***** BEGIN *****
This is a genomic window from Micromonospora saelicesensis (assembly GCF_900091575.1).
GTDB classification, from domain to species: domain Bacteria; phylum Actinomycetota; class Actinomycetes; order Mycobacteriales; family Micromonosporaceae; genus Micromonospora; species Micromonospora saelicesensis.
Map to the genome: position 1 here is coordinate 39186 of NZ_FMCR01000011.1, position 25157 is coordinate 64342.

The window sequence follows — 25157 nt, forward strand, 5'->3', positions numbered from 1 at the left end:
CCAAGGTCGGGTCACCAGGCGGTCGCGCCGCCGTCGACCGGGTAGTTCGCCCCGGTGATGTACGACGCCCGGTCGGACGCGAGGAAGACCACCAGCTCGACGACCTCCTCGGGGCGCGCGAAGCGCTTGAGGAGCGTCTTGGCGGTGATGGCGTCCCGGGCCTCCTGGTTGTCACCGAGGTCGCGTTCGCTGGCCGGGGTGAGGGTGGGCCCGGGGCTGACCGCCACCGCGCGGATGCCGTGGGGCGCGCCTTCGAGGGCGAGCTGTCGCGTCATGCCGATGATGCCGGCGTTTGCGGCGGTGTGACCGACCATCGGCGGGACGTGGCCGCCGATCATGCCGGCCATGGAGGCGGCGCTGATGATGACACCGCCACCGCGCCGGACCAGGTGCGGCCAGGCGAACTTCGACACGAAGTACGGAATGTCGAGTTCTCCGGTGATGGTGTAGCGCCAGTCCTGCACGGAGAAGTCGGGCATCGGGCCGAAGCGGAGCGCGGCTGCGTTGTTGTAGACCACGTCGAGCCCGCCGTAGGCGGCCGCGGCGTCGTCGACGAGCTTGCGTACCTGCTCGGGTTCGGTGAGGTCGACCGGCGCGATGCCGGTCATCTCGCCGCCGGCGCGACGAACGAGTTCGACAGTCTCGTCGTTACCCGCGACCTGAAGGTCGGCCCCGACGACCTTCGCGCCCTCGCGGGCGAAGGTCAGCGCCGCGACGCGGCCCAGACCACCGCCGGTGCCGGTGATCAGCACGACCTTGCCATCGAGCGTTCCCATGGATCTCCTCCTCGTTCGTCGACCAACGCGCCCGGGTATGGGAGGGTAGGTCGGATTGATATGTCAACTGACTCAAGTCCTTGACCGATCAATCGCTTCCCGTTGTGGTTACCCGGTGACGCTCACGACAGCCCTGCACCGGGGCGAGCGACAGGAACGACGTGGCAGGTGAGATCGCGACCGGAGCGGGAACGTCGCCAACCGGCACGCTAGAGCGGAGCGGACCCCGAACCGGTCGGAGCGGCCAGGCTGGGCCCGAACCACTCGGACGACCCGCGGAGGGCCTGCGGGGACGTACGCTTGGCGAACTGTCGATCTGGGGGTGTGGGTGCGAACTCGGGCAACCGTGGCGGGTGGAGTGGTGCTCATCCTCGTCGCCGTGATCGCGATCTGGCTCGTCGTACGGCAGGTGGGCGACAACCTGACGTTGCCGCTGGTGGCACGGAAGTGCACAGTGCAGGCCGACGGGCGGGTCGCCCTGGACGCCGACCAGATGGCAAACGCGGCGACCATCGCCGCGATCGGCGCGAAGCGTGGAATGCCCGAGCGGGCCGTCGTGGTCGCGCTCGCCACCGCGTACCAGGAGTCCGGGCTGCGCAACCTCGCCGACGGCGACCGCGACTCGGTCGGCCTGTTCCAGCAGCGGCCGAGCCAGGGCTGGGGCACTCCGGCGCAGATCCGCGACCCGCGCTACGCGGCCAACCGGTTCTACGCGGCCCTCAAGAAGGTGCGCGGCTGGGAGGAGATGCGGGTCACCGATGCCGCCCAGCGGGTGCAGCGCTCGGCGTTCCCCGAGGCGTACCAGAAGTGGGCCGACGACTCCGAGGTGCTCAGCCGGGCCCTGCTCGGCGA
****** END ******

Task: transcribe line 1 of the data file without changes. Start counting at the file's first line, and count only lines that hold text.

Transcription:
This is a genomic window from Micromonospora saelicesensis (assembly GCF_900091575.1).